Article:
Excitement, Optimism as Zimbabwe Holds Historic Election
By Anita Powell July 30, 2018
Zimbabweans voted Monday in a pivotal election that could, many hope, turn around their nation's shattered economy and tarnished reputation after 38 years of iron-fisted rule under former leader Robert Mugabe.
Observers in the capital, Harare, reported no major incidents as polls prepared to close late in the evening. Elmar Brock, head of the European Union observer mission, said the polls were, in some parts of the country, "very smooth " but "very disorganized " in other areas.
VOA randomly visited three voting stations in the capital as the polls prepared to close, and all reported high turnout ranging between 85 percent and 92 percent.
WATCH: Anita Powell's video report
Poll workers and party observers said they had seen no major problems all day.
On Monday, however, the nation's electoral commission also announced it had reported two presidential candidates to police for campaigning beyond the official end of campaigning on Saturday.
While the commission did not name them, the two front-runners issued political statements on Sunday night.
This poll is effectively a two-way race between President Emmerson Mnangagwa, who took over after Mugabe's resignation in November; and opposition leader Nelson Chamisa.
In Harare, younger voters turned out in force to cast their votes. Many were so eager that they appeared long before the polls opened at 7 a.m. local time.
"I came here last night. I slept outside of the gate because I was afraid of the queue, since I want to vote early," said 23-year-old Rolta Taika.
When asked whom she supports, Taika smiled and said, "It's my secret." But she made her desires known. "We want to have some jobs so we can care for ourselves and our parents and live a better life."
Andrew Anthony came prepared to cast his vote with an unusual accessory, a vuvuzela, a Southern African plastic horn often used at sports events. That's because, the 32-year-old said, he felt election day was a day worth celebrating.
"Today marks the end of the past 38 years," he said. "So, I'm calling on all young people in the nation of Zimbabwe and in the diaspora and whatever you are, come, let's make history in the nation of Zimbabwe."
When asked what he thought needed to change in Zimbabwe, he said, "Everything. Government. President. Let's give new blood a chance to rule the nation."
Chamisa, who leads the opposition Movement for Democratic Change Alliance, was greeted by an ecstatic crowd when he arrived mid-morning to cast his vote in Harare.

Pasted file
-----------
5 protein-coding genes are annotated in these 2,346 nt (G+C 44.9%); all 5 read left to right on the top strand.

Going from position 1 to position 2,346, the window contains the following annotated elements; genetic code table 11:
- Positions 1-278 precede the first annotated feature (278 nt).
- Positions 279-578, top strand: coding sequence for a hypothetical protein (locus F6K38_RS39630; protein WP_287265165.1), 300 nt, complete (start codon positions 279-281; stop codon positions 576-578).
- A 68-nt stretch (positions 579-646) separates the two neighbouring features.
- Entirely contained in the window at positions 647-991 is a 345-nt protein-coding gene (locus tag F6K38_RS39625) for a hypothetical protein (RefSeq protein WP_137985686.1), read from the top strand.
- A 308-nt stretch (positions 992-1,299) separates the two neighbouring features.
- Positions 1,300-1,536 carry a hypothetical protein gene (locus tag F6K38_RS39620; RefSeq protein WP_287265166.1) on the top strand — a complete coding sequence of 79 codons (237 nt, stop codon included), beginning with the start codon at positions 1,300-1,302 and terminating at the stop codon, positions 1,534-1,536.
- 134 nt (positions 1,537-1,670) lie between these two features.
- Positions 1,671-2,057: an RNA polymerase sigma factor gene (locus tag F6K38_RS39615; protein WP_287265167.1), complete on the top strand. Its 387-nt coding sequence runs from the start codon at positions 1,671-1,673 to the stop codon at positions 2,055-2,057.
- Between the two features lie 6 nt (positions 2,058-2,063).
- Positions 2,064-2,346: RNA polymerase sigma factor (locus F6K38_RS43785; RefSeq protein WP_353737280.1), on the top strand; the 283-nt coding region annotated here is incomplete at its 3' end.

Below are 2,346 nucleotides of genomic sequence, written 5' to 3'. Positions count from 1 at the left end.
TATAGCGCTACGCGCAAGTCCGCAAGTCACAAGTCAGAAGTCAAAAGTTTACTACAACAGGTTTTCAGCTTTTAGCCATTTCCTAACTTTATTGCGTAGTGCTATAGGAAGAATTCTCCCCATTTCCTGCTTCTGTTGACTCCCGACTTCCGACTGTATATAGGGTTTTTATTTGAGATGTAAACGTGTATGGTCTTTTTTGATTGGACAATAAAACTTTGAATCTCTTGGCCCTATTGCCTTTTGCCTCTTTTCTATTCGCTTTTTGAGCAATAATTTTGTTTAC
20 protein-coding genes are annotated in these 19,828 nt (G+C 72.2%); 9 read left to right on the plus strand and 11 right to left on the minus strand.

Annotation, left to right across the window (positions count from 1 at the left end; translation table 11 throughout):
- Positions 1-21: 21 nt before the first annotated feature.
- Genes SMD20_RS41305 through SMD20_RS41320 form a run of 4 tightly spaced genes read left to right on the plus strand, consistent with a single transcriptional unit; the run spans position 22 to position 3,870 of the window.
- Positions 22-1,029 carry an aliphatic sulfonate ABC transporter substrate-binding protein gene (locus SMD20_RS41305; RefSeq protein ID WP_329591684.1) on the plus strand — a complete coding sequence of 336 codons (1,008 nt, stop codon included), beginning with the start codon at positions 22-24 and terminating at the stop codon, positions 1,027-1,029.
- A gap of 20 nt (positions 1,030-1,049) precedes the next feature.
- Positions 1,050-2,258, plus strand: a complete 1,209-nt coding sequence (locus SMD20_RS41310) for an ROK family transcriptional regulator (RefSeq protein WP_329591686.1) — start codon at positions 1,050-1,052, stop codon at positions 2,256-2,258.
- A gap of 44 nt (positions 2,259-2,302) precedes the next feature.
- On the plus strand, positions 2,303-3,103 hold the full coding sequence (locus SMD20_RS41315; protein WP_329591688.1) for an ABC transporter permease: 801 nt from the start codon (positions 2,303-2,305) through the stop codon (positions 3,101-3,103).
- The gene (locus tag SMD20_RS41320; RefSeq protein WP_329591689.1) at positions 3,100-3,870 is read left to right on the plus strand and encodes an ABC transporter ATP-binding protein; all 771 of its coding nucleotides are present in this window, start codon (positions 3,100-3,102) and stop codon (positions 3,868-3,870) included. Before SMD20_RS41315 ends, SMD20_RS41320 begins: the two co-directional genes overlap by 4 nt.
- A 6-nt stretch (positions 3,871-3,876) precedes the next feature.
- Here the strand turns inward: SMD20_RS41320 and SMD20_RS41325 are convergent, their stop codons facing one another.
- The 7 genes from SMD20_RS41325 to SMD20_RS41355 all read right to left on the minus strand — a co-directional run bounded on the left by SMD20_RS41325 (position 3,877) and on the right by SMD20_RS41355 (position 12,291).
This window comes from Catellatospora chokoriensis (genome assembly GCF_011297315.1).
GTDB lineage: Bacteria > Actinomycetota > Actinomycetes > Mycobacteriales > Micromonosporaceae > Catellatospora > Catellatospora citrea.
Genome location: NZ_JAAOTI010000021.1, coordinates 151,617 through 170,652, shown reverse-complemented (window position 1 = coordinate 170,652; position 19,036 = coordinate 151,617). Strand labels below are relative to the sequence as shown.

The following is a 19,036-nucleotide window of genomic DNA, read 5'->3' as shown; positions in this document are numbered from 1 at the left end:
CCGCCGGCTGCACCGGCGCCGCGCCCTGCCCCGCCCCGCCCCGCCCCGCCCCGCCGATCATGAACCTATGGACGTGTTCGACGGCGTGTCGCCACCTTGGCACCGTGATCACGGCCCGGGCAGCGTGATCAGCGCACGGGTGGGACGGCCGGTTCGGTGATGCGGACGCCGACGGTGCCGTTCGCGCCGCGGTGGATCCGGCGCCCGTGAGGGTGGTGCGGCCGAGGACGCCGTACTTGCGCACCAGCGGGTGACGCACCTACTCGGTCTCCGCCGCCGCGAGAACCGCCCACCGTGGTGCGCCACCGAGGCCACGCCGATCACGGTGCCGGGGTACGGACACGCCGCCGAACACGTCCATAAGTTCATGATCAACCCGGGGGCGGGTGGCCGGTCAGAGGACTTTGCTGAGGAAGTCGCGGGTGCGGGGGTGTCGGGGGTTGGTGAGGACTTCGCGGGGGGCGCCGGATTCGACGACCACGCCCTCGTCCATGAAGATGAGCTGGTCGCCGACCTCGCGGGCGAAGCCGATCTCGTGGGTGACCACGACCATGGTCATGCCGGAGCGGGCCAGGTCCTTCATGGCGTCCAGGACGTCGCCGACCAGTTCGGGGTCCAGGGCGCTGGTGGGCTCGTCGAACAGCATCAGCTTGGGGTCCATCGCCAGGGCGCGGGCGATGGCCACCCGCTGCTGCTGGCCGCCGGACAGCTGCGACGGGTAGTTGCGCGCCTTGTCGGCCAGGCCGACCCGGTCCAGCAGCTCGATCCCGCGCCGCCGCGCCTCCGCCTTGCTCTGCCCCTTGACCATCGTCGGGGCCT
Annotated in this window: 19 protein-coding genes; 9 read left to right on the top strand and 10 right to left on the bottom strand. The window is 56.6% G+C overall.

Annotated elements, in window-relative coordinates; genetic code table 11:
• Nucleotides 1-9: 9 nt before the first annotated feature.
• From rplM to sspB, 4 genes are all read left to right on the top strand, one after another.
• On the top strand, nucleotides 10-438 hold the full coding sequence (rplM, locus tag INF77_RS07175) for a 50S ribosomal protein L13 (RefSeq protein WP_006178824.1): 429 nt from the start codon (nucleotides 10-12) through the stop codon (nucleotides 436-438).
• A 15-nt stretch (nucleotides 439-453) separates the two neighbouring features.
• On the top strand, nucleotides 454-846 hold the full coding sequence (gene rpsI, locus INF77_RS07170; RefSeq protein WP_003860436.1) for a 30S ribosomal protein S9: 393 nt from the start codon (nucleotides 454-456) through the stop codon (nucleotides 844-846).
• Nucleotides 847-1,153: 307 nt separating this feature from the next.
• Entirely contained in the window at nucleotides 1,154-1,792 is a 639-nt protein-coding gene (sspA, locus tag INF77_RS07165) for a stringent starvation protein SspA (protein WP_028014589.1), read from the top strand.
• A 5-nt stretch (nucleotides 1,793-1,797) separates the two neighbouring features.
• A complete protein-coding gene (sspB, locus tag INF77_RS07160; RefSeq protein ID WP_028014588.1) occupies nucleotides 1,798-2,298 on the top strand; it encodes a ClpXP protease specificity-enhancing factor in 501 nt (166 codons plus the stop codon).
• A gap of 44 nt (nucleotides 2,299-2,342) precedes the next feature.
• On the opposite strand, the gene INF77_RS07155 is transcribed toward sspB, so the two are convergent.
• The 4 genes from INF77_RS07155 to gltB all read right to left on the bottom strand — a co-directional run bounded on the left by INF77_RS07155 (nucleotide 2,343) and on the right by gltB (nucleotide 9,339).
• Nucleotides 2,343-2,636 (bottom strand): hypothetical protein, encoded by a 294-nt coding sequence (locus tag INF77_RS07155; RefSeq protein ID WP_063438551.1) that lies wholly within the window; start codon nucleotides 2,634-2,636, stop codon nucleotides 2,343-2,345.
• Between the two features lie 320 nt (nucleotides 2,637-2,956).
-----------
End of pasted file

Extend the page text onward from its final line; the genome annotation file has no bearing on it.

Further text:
"The people have spoken. The people are speaking, and it's clear that the vote is a vote for victory, a vote for freedom, a vote for democracy, a vote for a new Zimbabwe, a vote for the genuinely new, and a vote for a new direction," he said. "And I have no doubt by the end of the day here, we should be very clear as to an emphatic voice for change. And I represent that."
Mnangagwa, leader of the ruling ZANU-PF, cast his vote far outside of Harare, and appeared relaxed and confident as he did so. Pre-election polls have given him a narrow lead in the race.
Voter John Kamumvuri, who is 66, said he'd lost count of how many elections he's voted in. But this one, he said, is different.
"We are very happy to have a different vote," he said. But, no matter who wins, "It will be changed. Zimbabwe will be changed."
That change, he said, is all because Mugabe is no longer in the picture. But he has continued to play a part on the political stage. On the eve of the poll, Mugabe lashed out at the political party he founded, accusing it of deposing him in a coup. While he did not name his choice, he hinted heavily he would vote for Chamisa.
"I cannot vote for ZANU-PF," he said. "I cannot vote for those who have caused me to be in this condition."
On Monday, a frail Mugabe, assisted by wife Grace and daughter Bona, arrived to a welcoming crowd at his polling station in the middle class Highfield suburb. Like any other voter, he showed ID – in his case, a diplomatic passport with his official portrait as the photograph.
He shuffled down the line of poll workers, receiving his three ballots for the local, parliamentary, and presidential races, and offered his finger to have it marked with indelible ink.
He lingered in his cardboard voting booth, his daughter at his elbow, and placed his three ballots carefully in their boxes. He then left to cheers, ululations, and calls of "Chisa" – a chant in support of Chamisa.
Mugabe did not answer when VOA asked for whom he voted.
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